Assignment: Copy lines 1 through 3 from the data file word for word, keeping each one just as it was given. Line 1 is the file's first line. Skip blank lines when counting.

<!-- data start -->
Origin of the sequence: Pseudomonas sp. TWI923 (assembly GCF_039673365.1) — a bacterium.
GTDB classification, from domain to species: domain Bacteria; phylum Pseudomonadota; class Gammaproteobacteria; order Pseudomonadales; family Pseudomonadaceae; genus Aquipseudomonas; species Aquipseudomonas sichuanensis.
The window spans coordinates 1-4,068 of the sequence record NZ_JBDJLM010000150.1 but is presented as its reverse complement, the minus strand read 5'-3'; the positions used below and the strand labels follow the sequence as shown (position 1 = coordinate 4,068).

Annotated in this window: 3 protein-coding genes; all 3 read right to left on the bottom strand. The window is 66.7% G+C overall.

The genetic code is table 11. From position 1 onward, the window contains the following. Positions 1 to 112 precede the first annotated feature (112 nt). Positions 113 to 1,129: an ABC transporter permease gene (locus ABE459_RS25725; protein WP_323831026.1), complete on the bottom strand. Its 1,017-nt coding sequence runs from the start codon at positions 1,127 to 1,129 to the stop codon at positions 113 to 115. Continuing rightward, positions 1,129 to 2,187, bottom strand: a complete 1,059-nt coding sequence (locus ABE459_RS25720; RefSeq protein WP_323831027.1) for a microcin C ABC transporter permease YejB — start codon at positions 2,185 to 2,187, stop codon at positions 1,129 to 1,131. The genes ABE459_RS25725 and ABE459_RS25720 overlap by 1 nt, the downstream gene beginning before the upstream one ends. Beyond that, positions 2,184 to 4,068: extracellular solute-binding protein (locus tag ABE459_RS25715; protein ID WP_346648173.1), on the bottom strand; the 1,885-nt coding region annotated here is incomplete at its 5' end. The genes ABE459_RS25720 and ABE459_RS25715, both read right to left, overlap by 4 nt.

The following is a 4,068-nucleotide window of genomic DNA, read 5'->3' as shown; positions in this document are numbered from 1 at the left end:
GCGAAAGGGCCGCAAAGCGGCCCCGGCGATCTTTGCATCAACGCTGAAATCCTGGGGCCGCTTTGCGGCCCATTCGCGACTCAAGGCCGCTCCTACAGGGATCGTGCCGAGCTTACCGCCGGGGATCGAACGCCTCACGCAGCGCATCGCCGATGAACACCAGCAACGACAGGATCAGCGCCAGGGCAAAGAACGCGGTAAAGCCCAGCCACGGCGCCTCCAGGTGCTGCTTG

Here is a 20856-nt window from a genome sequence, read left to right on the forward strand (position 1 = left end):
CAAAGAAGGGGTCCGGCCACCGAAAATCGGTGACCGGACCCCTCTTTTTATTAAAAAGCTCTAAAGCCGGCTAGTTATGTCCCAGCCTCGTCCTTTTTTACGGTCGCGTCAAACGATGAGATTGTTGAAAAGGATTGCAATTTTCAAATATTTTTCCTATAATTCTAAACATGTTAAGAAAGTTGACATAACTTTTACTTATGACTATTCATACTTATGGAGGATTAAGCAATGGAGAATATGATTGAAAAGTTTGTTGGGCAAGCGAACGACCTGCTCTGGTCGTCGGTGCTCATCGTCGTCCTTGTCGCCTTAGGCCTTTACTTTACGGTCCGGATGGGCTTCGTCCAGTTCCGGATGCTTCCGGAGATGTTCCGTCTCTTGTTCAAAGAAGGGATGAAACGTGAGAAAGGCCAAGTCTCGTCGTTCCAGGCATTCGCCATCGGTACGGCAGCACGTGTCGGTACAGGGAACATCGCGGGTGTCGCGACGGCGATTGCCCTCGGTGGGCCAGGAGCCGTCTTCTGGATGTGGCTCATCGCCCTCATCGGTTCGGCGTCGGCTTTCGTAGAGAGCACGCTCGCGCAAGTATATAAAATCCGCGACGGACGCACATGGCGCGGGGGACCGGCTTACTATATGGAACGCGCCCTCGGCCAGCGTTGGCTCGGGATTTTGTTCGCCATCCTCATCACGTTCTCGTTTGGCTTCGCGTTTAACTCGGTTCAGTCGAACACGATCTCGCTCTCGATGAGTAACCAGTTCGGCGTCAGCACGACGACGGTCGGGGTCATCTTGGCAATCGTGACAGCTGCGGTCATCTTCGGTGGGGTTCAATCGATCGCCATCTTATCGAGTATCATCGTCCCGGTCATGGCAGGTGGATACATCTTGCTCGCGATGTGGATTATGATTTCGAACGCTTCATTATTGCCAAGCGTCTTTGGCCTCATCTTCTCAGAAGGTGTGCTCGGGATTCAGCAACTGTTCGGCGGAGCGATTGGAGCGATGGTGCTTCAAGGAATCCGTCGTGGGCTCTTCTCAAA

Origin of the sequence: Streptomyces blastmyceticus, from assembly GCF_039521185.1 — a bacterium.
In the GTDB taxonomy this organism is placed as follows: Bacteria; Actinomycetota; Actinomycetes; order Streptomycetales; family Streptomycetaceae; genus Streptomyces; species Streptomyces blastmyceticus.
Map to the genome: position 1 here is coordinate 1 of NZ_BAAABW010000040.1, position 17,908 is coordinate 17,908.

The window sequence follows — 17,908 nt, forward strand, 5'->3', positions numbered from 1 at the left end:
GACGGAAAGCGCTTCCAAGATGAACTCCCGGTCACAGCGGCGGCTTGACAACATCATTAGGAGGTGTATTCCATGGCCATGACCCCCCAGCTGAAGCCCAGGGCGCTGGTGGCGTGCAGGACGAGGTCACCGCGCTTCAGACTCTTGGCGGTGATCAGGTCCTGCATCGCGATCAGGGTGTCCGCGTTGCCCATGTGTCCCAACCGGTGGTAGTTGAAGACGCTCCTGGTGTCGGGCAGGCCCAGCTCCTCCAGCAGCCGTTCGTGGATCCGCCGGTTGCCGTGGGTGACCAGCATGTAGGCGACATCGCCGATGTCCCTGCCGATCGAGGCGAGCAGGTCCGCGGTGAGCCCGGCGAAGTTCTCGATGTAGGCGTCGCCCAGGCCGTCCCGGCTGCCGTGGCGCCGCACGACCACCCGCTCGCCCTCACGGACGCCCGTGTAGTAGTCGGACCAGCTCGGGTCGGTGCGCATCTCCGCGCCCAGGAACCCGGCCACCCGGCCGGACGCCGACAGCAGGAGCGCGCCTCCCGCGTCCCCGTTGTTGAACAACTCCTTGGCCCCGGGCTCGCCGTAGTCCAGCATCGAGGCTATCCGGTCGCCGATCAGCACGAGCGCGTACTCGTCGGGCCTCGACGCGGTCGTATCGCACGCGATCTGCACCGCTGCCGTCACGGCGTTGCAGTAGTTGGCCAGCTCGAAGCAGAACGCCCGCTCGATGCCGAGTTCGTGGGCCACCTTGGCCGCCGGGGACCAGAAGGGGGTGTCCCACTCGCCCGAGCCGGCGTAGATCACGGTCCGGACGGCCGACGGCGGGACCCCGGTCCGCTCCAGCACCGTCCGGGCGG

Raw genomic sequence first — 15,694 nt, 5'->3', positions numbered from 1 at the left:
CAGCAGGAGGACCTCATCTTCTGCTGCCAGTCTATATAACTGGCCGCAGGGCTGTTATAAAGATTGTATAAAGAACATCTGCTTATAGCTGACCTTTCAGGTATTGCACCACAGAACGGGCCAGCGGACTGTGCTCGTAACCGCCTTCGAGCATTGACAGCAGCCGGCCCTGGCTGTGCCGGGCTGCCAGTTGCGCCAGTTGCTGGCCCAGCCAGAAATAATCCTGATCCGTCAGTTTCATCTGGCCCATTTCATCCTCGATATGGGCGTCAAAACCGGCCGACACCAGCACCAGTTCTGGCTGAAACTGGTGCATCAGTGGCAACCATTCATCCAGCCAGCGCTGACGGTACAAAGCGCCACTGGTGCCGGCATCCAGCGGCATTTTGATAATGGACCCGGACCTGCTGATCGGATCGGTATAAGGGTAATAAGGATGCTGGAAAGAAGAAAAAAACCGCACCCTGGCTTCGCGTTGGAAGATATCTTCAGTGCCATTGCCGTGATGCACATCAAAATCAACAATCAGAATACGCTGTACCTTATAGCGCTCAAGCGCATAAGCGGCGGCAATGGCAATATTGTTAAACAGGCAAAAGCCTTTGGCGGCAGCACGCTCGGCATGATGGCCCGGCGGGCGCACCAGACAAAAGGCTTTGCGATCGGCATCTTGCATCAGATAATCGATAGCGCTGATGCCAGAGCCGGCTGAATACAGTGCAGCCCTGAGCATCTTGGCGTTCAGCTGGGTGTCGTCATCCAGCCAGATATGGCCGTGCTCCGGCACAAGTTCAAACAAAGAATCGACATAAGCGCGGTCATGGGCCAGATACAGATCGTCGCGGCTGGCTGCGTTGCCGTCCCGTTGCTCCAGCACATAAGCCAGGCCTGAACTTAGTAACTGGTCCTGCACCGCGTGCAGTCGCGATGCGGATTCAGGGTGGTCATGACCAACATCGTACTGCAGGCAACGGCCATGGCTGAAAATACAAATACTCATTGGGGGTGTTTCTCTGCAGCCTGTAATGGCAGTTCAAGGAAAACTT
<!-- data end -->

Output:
Origin of the sequence: Pseudomonas sp. TWI923 (assembly GCF_039673365.1) — a bacterium.
GTDB classification, from domain to species: domain Bacteria; phylum Pseudomonadota; class Gammaproteobacteria; order Pseudomonadales; family Pseudomonadaceae; genus Aquipseudomonas; species Aquipseudomonas sichuanensis.
The window spans coordinates 1-4,068 of the sequence record NZ_JBDJLM010000150.1 but is presented as its reverse complement, the minus strand read 5'-3'; the positions used below and the strand labels follow the sequence as shown (position 1 = coordinate 4,068).